Doesn’t Fit The ‘Bill’: Bangladeshi Foreign Minister Cancels India Visit

IN BETTER TIMES: Prime Minister Narendra Modi and Bangladeshi President Sheikh Hasina during the latter's visit to New Delhi in October this year.

NEW DELHI: Is Dhaka miffed with New Delhi? So it would appear, given the cancellation of the visit by Foreign Minister A.K. Abdul Momen, who was to deliver the keynote speech at the 6th Indian Ocean Dialogue in Delhi on Friday. Dates for such events are decided well in advance, so the excuse advanced by the Bangladeshis that the cancellation was “due to some sudden pressing national events at home” clearly doesn’t wash.

The pressing national events cited are the ‘Buddhijibi Dibosh’ (Martyred Intellectuals Day) on December 14 and ‘Bijoy Dibosh’ (Victory Day) on December 16, both of which are observed every year. They could hardly be “pressing” or “sudden”. Even the absence of their junior foreign minister and foreign secretary in Dhaka could not have been a reason.

It would appear Dhaka wanted to convey its unhappiness with the contentious Citizenship Amendment Bill 2019 (CAB) that was passed by both houses of Indian Parliament this week.

Dhaka may have been even more upset over reported remarks attributed to India’s Home Minister Amit Shah in Parliament that Hindus in Bangladesh had “found it impossible” to carry out their religious activities.

The Indian government rejected that view. “Any speculation that this development is connected with legislation adopted by Parliament yesterday regarding the Citizenship Amendment Bill is unwarranted,” said Raveesh Kumar, Spokesperson of the Ministry of External Affairs (MEA) on Thursday.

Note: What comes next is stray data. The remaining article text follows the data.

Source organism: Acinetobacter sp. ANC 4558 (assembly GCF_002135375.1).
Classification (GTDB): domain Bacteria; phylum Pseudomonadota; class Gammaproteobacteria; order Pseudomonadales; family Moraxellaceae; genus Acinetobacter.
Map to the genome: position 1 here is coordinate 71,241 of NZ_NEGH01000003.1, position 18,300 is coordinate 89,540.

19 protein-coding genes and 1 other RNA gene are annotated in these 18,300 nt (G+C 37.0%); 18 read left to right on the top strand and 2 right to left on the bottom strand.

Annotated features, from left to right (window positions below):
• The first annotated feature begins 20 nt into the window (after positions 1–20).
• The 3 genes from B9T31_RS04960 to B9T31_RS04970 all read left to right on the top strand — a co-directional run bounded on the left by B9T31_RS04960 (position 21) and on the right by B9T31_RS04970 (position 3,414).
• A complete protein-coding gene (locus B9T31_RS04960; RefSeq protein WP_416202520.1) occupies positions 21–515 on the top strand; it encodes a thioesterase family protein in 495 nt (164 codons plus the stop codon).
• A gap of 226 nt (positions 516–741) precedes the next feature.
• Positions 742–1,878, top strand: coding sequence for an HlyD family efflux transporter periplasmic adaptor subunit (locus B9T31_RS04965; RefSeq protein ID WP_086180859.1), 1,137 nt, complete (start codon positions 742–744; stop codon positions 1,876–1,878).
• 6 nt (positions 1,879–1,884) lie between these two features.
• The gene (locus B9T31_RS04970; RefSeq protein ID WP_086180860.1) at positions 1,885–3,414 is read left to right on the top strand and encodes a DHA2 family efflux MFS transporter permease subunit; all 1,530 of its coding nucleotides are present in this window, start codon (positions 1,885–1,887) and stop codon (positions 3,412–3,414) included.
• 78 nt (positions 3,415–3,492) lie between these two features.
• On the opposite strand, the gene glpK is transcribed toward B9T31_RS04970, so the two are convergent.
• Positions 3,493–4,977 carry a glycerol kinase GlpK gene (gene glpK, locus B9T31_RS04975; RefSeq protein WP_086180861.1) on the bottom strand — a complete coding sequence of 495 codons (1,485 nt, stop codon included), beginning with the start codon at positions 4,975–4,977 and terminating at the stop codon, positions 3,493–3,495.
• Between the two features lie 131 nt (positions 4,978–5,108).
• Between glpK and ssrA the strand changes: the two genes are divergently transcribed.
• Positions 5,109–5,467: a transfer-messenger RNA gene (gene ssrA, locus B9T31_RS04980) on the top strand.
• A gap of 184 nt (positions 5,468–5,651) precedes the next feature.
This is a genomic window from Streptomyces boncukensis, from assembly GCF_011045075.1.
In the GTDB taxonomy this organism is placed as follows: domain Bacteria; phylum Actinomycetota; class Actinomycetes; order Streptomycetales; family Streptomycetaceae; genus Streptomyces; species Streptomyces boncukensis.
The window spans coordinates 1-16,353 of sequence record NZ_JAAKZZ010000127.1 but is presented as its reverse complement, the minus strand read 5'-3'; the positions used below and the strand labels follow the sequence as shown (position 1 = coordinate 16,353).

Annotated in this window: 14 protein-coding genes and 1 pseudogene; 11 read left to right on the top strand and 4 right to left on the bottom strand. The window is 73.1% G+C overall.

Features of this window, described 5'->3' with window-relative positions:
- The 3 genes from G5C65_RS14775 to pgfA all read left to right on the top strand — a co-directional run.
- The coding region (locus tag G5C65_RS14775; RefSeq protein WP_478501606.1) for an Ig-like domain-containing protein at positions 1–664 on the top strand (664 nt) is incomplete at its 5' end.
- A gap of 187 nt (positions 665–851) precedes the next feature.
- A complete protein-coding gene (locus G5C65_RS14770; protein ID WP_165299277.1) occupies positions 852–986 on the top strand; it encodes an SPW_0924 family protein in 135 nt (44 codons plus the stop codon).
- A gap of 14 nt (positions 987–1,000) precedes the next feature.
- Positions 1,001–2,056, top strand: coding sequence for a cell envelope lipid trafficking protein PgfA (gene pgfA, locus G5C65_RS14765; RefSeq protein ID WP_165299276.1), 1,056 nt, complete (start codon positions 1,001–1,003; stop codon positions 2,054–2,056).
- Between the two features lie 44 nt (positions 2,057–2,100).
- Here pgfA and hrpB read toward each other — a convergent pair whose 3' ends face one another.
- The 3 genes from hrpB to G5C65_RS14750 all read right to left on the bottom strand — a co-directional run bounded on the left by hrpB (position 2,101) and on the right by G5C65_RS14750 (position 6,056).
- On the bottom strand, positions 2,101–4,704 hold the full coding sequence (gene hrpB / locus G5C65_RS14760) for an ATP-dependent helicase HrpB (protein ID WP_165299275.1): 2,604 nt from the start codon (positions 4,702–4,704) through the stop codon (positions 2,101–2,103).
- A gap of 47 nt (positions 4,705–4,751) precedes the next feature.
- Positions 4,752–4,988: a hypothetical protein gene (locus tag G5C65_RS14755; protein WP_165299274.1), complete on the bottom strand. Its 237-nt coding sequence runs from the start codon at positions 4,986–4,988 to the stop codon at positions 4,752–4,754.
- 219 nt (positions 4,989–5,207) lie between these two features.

For good measure, the MEA even quoted excerpts of Shah’s remarks in Parliament, where he said: “Sir, as long as Sheikh Mujibur Rahman was leading Bangladesh, everything worked well. But once his government went, minorities began to be oppressed. I can tell you that a large number of Bangladesh refugees had to come here to seek refuge”.

The ministry also quoted the minister as saying that “the current government in Bangladesh is also taking care of religious minorities. But there has been a long period in the past during which people came to India on account of religious persecution”.

But Dhaka’s unhappiness and unease has been growing ever since the exercise surrounding Assam’s National Register of Citizens was carried out. Bangladeshi diplomats privately conveyed to their Indian counterparts their resentment over Shah’s reported remarks describing illegal migrants from their country as “termites”.

Momen was also quoted by the Dhaka Tribune newspaper as saying that Indian claims about the torture of Hindus in Bangladesh were unwarranted and untrue. “There are very few countries in the world where communal harmony is as good as in Bangladesh. We have no minorities. We are all equal. If he (Amit Shah) stayed in Bangladesh for a few months, he would see the exemplary communal harmony in our country,” he said.

But Dhaka’s worries may be grounded in the Rohingya context, where it has had to accommodate thousands of them fleeing violence in Myanmar. Dhaka would be wondering if the NRC and the CAB could lead to a similar exodus of Bengali Muslims from India to Bangladesh.


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